The religious leaders are also saying that the U.S. shuts the door to those most in need by reducing the total number of refugees admitted in 2017 – from 110,000 to 50,000, and by putting an indefinite freeze on Syrian refugees.
The chairman of the committee on migration for the U.S. Conference of Catholic Bishops, Bishop Joe S. Vásquez, stated they believe in helping everyone, no matter their religious beliefs. The director of Church World Service’s policy and advocacy for the immigration and refugee program, Jen Smyers, said this Friday was a shameful day in the history of the U.S.
We’ll see if this executive order will be more supported by the pews. Exit polls have shown that Donald Trump has earned 4 out of 5 white evangelical Christians and most white Catholics by successfully mining the concern of many voters regarding national security and fear of Muslims.
Churchgoers were divided concerning this matter in interviews on Sunday. They were also dealing with the question if giving priority to Christians is actually supported by Christian teachings. Both sides said “love thy neighbor” means a commandment to embrace all people as well as defending one’s actual neighbors from harm.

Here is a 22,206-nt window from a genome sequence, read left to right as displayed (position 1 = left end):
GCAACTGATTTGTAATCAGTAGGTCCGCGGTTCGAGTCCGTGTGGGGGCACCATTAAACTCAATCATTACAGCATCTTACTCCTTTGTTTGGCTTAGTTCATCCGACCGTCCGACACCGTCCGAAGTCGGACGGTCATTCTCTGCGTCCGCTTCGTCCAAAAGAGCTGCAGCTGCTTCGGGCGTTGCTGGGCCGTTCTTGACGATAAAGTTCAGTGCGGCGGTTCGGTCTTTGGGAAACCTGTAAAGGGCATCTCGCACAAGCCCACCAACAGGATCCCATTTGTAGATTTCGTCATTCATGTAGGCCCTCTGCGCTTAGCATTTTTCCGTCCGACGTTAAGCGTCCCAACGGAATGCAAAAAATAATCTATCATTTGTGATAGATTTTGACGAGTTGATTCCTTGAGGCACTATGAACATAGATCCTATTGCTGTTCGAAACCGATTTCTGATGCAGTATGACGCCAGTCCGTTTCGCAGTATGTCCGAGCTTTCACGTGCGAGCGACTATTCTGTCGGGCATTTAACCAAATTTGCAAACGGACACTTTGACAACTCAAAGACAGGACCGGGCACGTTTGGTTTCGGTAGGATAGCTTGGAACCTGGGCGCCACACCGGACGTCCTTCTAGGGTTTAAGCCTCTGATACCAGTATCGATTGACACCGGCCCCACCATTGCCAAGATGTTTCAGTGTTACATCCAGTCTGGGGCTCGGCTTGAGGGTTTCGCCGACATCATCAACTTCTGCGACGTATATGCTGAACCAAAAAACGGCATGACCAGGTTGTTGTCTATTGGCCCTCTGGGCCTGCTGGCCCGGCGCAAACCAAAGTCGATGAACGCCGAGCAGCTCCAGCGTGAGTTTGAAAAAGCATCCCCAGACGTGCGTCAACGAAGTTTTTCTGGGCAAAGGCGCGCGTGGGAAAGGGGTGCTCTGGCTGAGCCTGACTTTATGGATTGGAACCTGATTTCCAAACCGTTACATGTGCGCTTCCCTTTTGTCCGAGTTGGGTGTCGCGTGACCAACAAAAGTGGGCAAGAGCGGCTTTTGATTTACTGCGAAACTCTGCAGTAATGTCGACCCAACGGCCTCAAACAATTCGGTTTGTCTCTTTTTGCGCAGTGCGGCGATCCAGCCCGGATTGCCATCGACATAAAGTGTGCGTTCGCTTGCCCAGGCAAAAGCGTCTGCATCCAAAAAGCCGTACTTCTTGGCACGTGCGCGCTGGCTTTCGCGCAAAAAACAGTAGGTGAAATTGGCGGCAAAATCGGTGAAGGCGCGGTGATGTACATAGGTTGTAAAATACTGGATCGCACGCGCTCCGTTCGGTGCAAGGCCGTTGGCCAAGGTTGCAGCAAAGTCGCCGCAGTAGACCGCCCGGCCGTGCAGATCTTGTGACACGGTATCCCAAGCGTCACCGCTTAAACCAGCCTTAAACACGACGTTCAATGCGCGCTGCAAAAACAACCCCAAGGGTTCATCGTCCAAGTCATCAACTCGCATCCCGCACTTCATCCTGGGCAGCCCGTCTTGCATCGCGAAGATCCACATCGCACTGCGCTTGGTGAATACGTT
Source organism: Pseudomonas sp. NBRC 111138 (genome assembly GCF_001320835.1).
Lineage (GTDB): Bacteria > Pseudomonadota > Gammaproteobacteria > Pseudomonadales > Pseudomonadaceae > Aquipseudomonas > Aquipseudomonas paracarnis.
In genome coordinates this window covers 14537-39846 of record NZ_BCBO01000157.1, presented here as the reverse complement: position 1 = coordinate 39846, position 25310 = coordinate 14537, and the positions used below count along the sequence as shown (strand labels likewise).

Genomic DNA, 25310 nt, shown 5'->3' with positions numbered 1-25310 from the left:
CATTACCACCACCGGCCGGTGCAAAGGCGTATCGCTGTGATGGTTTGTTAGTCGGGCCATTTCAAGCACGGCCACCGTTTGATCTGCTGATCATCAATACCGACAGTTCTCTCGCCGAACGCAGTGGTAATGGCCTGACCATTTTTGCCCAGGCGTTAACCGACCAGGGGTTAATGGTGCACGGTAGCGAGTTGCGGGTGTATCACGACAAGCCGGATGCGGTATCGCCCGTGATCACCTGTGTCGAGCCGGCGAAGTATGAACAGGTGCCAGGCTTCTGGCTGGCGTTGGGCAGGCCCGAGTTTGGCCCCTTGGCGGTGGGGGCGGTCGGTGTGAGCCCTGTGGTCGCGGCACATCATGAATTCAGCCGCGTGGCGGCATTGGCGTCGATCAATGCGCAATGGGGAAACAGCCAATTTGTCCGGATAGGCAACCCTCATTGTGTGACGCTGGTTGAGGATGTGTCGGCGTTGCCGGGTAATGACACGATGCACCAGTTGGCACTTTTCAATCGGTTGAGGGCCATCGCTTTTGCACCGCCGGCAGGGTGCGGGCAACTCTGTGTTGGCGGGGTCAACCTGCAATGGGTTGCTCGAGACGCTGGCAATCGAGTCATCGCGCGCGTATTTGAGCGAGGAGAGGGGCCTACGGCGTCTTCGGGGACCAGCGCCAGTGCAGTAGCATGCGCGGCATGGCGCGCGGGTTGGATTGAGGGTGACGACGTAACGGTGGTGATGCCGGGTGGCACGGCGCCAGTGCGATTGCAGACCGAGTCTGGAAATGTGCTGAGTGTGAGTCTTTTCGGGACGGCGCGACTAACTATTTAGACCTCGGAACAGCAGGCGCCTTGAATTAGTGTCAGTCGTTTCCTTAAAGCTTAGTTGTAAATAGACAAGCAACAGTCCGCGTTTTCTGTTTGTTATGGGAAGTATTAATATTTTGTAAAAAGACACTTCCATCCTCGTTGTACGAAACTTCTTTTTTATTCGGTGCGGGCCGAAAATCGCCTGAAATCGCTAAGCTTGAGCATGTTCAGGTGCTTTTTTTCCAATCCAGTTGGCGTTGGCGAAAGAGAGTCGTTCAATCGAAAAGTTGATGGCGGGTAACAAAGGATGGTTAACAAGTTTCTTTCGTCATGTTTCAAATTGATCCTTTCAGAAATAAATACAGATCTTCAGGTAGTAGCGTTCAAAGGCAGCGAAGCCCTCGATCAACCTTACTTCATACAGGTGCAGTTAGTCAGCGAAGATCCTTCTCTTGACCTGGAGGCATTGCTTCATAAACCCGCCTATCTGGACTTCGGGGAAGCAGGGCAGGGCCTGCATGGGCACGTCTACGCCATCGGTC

Mark Tanner is a worshiper at the evangelical church in Atlanta Buckhead Church. He said the besieged Iraqi city of Mosul has one of the world’s oldest Christian populations, and that the remnant there have stayed as Christian witnesses. He continued to say that we have to be real about who we let enter this country.
The native Nigerian Nmachi Abengowe cited Muslim-on-Christian violence in Africa at the Oak Cliff Bible Fellowship in Dallas, defending President Trump’s preference for Christian refugees. He stated that Muslims don’t have peace and that they believe in jihad. On the other hand, there’s a piece coming from Jesus Christ, he said.